Adderall is a potent combination of two amphetamine stimulants. Physicians typically prescribe the drug to treat attention deficit/hyperactivity disorder (ADHD), but it is so effective in helping a person to concentrate that it has become one of the most abused drugs among students, young professionals, and other persons who are in stressful environments that require them to stay focused and alert. Like other amphetamine stimulants, Adderall is addictive, and excessive use of the drug can create physical and psychological connections that are difficult to break.
Is Adderall Addictive?
An individual might develop a dependence on Adderall that is short of a full-scale addiction, particularly if a physician prescribed the drug to address an ADHD problem. Dependence develops when that person exhibits symptoms of the disorder when he is not using the drug, but he does not otherwise crave the drug when he stops taking it. Addiction develops when he does have those psychological cravings and he continues to use the drug even if it is having adverse effects on his life.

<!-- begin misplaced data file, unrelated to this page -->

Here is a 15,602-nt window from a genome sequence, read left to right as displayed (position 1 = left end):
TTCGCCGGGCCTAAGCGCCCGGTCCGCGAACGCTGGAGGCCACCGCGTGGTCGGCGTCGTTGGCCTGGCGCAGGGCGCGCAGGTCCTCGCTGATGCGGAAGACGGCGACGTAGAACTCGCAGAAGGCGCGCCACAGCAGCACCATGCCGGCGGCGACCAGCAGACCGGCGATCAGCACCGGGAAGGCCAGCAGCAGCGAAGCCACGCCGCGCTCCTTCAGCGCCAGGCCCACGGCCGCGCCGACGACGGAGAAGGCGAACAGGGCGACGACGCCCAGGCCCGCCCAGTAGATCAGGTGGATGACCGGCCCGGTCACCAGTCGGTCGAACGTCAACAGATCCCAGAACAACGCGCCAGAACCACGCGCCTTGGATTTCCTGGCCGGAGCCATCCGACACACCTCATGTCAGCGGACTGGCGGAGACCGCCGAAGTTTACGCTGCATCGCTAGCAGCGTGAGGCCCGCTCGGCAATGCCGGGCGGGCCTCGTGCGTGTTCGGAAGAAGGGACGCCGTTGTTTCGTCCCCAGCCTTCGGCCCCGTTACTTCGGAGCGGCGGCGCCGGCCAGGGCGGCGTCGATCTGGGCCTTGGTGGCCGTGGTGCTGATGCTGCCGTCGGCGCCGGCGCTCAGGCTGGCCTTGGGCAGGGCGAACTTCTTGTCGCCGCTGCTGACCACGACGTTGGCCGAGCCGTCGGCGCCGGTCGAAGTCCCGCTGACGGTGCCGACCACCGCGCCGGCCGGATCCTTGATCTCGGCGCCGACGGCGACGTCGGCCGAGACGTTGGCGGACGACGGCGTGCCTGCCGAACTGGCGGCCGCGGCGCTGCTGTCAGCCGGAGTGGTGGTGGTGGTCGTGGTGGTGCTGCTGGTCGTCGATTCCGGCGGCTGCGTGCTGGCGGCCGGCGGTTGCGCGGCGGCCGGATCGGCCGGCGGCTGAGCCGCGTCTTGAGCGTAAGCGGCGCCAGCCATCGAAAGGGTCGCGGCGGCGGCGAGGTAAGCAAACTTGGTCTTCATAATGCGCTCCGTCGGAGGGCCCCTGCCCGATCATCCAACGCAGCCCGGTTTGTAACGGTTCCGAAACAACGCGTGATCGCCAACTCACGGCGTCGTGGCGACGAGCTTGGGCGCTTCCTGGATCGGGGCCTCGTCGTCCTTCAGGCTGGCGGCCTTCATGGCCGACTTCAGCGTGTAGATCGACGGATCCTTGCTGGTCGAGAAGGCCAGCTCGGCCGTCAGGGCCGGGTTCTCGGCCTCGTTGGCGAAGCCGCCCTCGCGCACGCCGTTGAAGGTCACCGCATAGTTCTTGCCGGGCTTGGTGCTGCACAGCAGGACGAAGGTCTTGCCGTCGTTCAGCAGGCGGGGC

Addiction is more likely to develop when Adderall is used in a manner other than as prescribed. For example, the drug is available commercially in a timed-release form that releases smaller quantities of its amphetamine components over a stretch of time when Adderall tablets are swallowed whole. Addicts will defeat this timed-release mechanism by crushing the tablets and ingesting the powder, which causes the entire amount of the drug to work immediately without any timed-release effects. An Adderall addict might also take the drug more frequently or in larger doses than prescribed.